“No Mr. Jackson, your interpretation of my words. Of course not all children who are molested go on to become molesters themselves, but other factors can combine to make it more likely. But ultimately it is a matter of choice however compelling those factors – just like you or I are physically free to act in all manner of savage ways, but feel compelled not to act as a result of social conditioning – our choice. But change our environment, the rewards of our choices, and indeed so will our choices change.”
“But the fact remains Professor that recidivism among this type of offender is amongst the highest of any criminal group, sexual or otherwise?”
“In the main, yes,” I willingly agree, knowing what he is leading up to. I read him like a book…
“So you agree also the defendant’s likelihood of reoffending then?”
“Of course, that is if he is dealt with in the way you are suggesting. You see Mr. Jackson, there is ample evidence supporting the correlation between stress and instances of reoffending, and considering the nature of prison culture and the scorn and derision with such people as my client are subjected to in prison, stress levels are understandably higher than even the most well-balanced of us could be expected to cope with. The recidivist levels you refer to are largely compiled from previously incarcerated offenders. My own success rate is one hundred percent – not one of the offenders referred to my care has ever been reconvicted of a similar offence, which is considerably better than any record prison can offer amongst any category of offender.”
“But what you fail to take into account is that the prison service cannot choose its charges in the way you do. It has to try and protect society from all such offenders. At least by imposing a custodial sentence, society – its children – is protected from the likes of the defendant.” The prosecutor looks pleased with himself. He thinks he’s dealt a major blow to my reasoning, but all he’s succeeded in doing is set himself up…
“Yes, but for how long? My aim is to protect society – and its children (two can play at that game) – for the duration of the offender’s life, and not just until the rapid extinction of the limited coercive conditioning of a prison sentence. Unless society is willing to imprison such people for the rest of their natural lives then prison is not the answer. Whatever the understandable strength of desire for retribution, and as a father myself…” I pause for breath, and if I’m honest, for dramatic effect… the bit about being a father myself is always a good line…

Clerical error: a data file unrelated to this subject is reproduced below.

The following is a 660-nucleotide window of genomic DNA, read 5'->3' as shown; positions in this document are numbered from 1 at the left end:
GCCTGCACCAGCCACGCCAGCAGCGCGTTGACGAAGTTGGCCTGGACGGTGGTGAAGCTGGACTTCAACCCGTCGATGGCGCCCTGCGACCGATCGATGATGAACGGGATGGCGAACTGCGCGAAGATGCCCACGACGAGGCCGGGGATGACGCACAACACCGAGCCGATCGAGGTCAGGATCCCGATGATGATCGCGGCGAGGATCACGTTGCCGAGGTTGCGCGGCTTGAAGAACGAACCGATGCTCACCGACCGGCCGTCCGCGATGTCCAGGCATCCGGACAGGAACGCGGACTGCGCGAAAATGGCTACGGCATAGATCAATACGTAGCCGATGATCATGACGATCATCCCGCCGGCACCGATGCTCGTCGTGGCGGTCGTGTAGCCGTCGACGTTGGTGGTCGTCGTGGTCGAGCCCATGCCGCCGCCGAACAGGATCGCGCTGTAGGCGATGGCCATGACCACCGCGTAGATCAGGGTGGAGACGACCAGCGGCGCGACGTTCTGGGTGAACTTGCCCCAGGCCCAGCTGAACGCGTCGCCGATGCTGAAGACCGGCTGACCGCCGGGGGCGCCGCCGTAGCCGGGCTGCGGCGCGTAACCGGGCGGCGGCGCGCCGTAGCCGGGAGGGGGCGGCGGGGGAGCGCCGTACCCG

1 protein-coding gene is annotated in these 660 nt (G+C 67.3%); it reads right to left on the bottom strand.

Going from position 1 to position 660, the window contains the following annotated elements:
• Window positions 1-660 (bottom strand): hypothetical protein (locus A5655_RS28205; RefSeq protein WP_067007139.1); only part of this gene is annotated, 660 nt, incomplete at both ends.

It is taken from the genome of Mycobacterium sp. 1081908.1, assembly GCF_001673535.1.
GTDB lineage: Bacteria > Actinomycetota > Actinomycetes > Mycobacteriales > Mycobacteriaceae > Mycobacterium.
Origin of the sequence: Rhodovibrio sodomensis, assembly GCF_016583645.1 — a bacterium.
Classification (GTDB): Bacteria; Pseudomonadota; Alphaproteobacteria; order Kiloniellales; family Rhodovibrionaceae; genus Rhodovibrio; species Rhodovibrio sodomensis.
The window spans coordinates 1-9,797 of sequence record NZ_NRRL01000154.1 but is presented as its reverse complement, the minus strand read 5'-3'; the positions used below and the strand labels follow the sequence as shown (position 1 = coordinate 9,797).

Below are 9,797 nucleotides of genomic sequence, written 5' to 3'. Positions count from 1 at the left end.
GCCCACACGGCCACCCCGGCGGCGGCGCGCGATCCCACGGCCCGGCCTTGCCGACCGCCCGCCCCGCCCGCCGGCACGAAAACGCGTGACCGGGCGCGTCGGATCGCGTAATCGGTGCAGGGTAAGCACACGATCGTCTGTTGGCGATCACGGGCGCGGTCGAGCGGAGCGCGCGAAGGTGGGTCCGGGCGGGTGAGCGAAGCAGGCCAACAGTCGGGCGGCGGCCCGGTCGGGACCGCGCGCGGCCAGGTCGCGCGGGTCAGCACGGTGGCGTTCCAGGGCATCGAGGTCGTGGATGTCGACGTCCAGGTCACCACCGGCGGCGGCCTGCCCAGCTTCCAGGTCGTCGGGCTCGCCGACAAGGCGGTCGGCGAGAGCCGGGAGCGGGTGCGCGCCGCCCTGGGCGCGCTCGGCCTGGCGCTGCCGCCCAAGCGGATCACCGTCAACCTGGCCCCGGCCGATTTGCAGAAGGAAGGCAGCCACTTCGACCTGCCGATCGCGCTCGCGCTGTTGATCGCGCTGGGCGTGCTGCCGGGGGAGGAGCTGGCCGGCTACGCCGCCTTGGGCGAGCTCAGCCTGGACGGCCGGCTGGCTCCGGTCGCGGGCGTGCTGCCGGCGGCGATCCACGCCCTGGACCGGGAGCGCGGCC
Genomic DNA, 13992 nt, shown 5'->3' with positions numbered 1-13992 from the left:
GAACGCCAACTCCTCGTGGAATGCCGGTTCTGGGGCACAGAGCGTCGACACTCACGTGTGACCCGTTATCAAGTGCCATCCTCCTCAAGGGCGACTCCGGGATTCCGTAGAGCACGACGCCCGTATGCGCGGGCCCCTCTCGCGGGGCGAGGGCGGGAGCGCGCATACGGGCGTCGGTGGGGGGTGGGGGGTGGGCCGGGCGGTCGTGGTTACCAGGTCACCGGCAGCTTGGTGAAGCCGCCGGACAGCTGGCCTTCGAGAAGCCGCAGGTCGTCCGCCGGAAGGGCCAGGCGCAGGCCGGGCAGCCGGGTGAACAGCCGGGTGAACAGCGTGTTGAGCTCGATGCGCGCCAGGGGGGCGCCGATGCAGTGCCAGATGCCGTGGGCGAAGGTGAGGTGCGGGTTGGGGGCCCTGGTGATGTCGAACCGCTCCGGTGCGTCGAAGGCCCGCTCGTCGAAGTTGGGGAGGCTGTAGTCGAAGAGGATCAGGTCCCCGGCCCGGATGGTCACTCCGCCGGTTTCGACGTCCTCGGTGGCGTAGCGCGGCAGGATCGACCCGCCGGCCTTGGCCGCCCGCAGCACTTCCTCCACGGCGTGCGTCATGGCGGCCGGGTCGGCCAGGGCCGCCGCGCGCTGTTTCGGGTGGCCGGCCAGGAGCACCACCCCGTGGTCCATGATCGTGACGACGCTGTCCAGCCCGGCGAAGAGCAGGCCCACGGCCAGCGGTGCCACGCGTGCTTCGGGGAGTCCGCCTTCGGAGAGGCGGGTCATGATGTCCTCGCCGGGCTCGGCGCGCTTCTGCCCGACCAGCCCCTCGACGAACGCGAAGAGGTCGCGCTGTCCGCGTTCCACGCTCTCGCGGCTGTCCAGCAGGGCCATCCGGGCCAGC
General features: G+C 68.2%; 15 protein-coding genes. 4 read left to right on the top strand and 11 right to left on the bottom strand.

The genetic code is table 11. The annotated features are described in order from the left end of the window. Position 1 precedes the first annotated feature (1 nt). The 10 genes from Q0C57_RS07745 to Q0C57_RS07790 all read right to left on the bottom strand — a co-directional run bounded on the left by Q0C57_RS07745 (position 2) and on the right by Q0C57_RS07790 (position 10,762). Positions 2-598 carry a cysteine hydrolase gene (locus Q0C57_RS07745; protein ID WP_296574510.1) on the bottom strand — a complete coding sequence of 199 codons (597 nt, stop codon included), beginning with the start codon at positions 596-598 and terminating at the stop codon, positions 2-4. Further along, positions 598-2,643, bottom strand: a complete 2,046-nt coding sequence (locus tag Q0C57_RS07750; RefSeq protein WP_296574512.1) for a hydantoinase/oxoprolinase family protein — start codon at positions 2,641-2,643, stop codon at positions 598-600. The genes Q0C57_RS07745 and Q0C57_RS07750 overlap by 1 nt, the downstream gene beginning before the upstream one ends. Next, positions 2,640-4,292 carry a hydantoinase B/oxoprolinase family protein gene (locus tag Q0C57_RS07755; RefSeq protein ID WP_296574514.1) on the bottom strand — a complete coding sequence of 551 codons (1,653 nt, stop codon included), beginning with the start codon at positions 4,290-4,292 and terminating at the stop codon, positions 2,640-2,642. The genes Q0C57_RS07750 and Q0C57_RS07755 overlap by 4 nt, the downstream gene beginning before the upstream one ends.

“…as a father myself,” I repeat, “I do understand such feelings, but my concern must be for the long-term protection of the innocent.”
How easy it is to pull the rug from under him, I think. My job here is almost done, but not yet…
“But returning to your first point, that my exemplary success rate is based on the fact that I can pick and choose who I care to treat; such an assertion is only half true. The real truth of the matter is that I can only choose who not to treat. But anyone referred to me whom I consider curable, I feel compelled to treat. Mr. Cross is such a person; I feel compelled to treat him. If he were not such a person, I wouldn’t hesitate in recommending a lengthy prison sentence.”
“And what exactly is it that makes such a person suitable?” Poor old Jackson, he’s clutching at straws now.
“A number of factors, but primarily the offender’s desire to be cured. Mr. Cross asked for psychotherapy and psychiatric treatment even before he was convicted.” That last bit is a lie of course, but the doctor patient confidentiality laws prevent its exposure as such…
“Hmm… you say that your evaluation of suitability for treatment is based upon the offender’s desire to be cured?”
“Yes,” I agree, waiting for the punchline…